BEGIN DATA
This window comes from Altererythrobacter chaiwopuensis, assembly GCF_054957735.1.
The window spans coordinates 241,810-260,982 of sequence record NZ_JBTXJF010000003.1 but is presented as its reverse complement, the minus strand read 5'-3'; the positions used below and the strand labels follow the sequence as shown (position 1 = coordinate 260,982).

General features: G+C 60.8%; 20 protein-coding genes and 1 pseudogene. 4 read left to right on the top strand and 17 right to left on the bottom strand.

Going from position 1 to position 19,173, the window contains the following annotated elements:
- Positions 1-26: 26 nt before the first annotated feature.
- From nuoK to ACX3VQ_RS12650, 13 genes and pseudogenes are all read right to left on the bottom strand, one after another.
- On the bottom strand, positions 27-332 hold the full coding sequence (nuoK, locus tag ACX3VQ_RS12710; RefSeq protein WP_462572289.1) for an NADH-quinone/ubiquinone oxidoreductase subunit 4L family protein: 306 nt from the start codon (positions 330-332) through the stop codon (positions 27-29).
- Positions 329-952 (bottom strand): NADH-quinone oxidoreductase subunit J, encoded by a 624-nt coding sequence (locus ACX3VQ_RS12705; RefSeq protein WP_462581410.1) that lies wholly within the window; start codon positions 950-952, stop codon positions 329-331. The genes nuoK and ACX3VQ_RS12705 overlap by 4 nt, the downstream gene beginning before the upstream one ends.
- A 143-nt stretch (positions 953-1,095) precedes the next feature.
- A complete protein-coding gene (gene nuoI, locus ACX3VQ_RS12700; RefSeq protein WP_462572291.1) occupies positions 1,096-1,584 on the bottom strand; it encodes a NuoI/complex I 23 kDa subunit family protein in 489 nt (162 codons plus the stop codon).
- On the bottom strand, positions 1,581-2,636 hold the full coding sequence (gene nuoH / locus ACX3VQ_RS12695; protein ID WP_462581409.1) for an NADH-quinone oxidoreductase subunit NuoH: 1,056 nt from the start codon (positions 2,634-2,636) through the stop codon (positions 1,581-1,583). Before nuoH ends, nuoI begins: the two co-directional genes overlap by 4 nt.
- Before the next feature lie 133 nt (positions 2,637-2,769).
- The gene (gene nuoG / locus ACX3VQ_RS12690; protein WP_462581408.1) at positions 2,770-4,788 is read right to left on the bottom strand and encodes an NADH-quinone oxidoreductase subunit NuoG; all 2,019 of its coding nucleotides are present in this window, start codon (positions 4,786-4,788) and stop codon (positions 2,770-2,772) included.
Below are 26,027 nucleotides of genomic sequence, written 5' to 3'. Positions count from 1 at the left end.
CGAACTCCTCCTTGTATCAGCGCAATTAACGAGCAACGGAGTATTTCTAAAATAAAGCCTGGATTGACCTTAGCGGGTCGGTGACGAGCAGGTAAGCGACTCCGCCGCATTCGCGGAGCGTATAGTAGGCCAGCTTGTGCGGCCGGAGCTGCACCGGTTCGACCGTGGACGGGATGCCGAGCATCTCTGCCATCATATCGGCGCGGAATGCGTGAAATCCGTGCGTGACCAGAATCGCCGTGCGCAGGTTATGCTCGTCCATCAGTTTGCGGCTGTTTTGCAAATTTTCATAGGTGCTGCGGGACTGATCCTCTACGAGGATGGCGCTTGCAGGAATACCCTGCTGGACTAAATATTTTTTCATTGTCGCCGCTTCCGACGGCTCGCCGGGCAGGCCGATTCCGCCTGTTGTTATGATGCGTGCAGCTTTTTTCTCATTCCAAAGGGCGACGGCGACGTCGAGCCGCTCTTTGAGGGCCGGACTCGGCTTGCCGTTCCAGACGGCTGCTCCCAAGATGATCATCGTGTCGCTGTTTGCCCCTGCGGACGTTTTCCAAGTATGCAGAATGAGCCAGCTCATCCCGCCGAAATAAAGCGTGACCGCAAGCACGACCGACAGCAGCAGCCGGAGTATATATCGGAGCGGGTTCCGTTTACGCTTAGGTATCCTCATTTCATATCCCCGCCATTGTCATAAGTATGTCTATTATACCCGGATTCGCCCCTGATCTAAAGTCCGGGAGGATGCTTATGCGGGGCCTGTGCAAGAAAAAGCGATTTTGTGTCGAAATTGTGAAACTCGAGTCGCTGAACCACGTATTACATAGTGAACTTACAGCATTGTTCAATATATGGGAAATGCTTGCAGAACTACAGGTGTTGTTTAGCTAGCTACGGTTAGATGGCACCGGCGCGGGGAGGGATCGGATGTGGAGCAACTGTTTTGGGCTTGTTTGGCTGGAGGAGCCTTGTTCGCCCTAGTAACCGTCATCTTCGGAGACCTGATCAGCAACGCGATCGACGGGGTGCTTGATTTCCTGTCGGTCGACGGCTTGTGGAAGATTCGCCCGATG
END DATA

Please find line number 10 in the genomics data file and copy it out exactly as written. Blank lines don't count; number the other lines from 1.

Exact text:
- A complete protein-coding gene (gene nuoI, locus ACX3VQ_RS12700; RefSeq protein WP_462572291.1) occupies positions 1,096-1,584 on the bottom strand; it encodes a NuoI/complex I 23 kDa subunit family protein in 489 nt (162 codons plus the stop codon).